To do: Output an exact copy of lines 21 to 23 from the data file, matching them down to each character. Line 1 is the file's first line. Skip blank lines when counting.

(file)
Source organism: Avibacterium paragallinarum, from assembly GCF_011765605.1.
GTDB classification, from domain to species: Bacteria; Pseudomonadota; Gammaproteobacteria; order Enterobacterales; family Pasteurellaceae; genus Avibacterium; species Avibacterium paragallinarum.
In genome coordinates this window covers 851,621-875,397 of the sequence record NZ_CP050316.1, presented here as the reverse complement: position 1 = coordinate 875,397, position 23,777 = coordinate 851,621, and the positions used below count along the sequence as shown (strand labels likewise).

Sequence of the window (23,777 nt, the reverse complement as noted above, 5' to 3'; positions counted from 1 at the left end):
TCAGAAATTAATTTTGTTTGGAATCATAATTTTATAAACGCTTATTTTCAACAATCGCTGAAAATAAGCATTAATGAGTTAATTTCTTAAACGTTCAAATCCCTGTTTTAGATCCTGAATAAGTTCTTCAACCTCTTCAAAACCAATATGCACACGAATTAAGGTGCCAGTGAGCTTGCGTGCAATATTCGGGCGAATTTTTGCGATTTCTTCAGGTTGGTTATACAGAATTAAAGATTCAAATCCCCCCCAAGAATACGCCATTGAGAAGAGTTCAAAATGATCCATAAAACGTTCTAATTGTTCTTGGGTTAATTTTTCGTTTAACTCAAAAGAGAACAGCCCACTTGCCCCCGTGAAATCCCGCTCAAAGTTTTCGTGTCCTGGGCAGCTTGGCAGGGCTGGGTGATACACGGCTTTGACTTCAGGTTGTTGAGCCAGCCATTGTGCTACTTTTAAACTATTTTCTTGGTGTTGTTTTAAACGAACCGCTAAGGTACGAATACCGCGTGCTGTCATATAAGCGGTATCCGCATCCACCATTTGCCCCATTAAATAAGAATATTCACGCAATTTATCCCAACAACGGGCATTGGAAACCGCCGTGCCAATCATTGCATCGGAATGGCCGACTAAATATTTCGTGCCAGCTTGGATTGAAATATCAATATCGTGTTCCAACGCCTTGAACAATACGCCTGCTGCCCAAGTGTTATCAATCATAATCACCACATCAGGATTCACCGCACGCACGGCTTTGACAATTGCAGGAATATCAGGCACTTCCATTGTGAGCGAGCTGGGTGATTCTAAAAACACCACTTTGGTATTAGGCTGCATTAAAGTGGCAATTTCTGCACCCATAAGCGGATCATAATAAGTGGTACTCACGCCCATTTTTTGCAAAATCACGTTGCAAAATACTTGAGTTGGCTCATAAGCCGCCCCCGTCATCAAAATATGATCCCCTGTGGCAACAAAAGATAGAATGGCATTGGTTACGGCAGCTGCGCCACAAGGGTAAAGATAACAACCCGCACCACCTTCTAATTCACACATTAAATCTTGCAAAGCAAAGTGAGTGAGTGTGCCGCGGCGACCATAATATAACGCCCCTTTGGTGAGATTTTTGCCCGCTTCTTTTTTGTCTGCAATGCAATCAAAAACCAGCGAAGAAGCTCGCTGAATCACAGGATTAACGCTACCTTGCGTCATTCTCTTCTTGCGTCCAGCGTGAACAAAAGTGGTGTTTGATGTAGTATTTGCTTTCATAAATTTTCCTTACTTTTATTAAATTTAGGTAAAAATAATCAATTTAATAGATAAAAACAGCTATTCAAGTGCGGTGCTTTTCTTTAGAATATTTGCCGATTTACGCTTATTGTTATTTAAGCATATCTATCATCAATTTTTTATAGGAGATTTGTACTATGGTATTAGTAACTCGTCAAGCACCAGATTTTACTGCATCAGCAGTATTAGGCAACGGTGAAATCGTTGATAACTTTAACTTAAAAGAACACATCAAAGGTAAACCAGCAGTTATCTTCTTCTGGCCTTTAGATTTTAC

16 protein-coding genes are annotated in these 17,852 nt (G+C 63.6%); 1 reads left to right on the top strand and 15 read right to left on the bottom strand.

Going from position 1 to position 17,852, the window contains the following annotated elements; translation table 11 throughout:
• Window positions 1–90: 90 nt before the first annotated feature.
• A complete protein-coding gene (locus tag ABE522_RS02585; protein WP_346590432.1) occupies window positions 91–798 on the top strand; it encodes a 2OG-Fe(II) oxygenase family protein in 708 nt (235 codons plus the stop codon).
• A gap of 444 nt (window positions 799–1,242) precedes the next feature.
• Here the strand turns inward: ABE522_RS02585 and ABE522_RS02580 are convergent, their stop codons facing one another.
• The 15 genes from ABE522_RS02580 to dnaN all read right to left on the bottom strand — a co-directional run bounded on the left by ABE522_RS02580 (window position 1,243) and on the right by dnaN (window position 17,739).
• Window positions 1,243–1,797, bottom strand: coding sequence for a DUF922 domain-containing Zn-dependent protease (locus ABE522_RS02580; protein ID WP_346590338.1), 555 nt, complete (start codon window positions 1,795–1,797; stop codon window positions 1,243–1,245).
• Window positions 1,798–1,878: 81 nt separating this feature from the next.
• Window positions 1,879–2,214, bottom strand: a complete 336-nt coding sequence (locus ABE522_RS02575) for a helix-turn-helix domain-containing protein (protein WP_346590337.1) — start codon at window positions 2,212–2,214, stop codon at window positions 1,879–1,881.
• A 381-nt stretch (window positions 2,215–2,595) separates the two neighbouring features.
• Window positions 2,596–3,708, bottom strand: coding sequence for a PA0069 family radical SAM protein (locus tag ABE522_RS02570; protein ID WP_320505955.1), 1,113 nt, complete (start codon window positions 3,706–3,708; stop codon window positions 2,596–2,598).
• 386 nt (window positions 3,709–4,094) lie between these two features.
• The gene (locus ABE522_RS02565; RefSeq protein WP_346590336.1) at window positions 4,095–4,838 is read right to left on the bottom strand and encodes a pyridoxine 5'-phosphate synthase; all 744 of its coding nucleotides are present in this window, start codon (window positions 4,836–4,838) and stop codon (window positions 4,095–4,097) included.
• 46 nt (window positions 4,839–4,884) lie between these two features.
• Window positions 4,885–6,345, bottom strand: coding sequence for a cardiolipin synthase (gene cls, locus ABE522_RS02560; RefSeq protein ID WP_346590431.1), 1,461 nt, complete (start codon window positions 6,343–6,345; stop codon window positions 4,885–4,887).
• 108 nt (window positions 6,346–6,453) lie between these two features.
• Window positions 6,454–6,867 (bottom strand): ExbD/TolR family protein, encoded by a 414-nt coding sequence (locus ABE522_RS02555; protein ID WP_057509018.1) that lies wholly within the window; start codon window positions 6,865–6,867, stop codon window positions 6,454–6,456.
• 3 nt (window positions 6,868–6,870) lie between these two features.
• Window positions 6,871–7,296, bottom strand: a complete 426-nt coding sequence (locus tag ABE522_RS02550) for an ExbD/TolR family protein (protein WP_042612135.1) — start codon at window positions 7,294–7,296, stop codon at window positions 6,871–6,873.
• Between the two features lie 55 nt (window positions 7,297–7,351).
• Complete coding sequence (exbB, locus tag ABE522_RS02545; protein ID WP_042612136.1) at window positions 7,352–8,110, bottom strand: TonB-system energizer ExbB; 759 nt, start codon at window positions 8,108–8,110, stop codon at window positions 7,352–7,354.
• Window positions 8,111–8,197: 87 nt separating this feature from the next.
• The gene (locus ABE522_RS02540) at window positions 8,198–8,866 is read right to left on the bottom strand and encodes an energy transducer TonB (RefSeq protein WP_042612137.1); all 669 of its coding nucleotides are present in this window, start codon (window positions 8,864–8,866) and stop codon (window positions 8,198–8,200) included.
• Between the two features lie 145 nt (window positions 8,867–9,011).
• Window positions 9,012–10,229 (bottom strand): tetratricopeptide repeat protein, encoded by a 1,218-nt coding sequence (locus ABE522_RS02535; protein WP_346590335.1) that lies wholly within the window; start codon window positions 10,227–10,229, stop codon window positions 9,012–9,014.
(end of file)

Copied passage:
• Window positions 4,885–6,345, bottom strand: coding sequence for a cardiolipin synthase (gene cls, locus ABE522_RS02560; RefSeq protein ID WP_346590431.1), 1,461 nt, complete (start codon window positions 6,343–6,345; stop codon window positions 4,885–4,887).
• 108 nt (window positions 6,346–6,453) lie between these two features.
• Window positions 6,454–6,867 (bottom strand): ExbD/TolR family protein, encoded by a 414-nt coding sequence (locus ABE522_RS02555; protein ID WP_057509018.1) that lies wholly within the window; start codon window positions 6,865–6,867, stop codon window positions 6,454–6,456.